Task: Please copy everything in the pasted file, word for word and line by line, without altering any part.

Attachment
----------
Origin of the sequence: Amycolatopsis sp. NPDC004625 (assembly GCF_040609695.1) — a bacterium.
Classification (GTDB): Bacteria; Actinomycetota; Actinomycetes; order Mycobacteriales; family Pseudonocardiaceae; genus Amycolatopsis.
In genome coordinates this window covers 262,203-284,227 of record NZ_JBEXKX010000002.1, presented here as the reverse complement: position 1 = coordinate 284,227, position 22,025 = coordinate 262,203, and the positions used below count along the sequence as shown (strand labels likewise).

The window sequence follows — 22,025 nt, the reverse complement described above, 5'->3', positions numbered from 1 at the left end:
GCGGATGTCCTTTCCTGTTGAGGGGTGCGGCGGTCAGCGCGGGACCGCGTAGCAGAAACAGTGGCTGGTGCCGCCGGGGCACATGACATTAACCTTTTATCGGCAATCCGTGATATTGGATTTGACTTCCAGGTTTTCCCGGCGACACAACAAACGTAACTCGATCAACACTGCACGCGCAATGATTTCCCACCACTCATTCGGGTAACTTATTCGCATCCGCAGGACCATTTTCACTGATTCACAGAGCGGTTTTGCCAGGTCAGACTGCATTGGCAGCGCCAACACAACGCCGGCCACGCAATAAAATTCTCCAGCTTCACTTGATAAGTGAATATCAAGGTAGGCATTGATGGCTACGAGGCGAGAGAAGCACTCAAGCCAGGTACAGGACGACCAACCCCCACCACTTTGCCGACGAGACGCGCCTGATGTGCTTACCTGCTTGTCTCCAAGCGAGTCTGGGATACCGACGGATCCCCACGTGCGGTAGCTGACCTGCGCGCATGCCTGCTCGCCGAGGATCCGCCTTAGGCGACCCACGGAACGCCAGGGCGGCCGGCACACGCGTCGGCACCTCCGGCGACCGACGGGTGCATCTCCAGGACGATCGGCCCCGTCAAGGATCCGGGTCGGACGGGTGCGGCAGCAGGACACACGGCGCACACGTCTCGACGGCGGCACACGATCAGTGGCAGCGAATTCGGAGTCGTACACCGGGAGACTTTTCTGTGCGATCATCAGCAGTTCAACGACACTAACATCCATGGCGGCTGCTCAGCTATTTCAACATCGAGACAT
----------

Origin of the sequence: Amycolatopsis sp. NPDC004625 (assembly GCF_040609695.1) — a bacterium.
Classification (GTDB): Bacteria; Actinomycetota; Actinomycetes; order Mycobacteriales; family Pseudonocardiaceae; genus Amycolatopsis.
In genome coordinates this window covers 262,203-284,227 of record NZ_JBEXKX010000002.1, presented here as the reverse complement: position 1 = coordinate 284,227, position 22,025 = coordinate 262,203, and the positions used below count along the sequence as shown (strand labels likewise).

The window sequence follows — 22,025 nt, the reverse complement described above, 5'->3', positions numbered from 1 at the left end:
GCGGATGTCCTTTCCTGTTGAGGGGTGCGGCGGTCAGCGCGGGACCGCGTAGCAGAAACAGTGGCTGGTGCCGCCGGGGCACATGACATTAACCTTTTATCGGCAATCCGTGATATTGGATTTGACTTCCAGGTTTTCCCGGCGACACAACAAACGTAACTCGATCAACACTGCACGCGCAATGATTTCCCACCACTCATTCGGGTAACTTATTCGCATCCGCAGGACCATTTTCACTGATTCACAGAGCGGTTTTGCCAGGTCAGACTGCATTGGCAGCGCCAACACAACGCCGGCCACGCAATAAAATTCTCCAGCTTCACTTGATAAGTGAATATCAAGGTAGGCATTGATGGCTACGAGGCGAGAGAAGCACTCAAGCCAGGTACAGGACGACCAACCCCCACCACTTTGCCGACGAGACGCGCCTGATGTGCTTACCTGCTTGTCTCCAAGCGAGTCTGGGATACCGACGGATCCCCACGTGCGGTAGCTGACCTGCGCGCATGCCTGCTCGCCGAGGATCCGCCTTAGGCGACCCACGGAACGCCAGGGCGGCCGGCACACGCGTCGGCACCTCCGGCGACCGACGGGTGCATCTCCAGGACGATCGGCCCCGTCAAGGATCCGGGTCGGACGGGTGCGGCAGCAGGACACACGGCGCACACGTCTCGACGGCGGCACACGATCAGTGGCAGCGAATTCGGAGTCGTACACCGGGAGACTTTTCTGTGCGATCATCAGCAGTTCAACGACACTAACATCCATGGCGGCTGCTCAGCTATTTCAACATCGAGACAT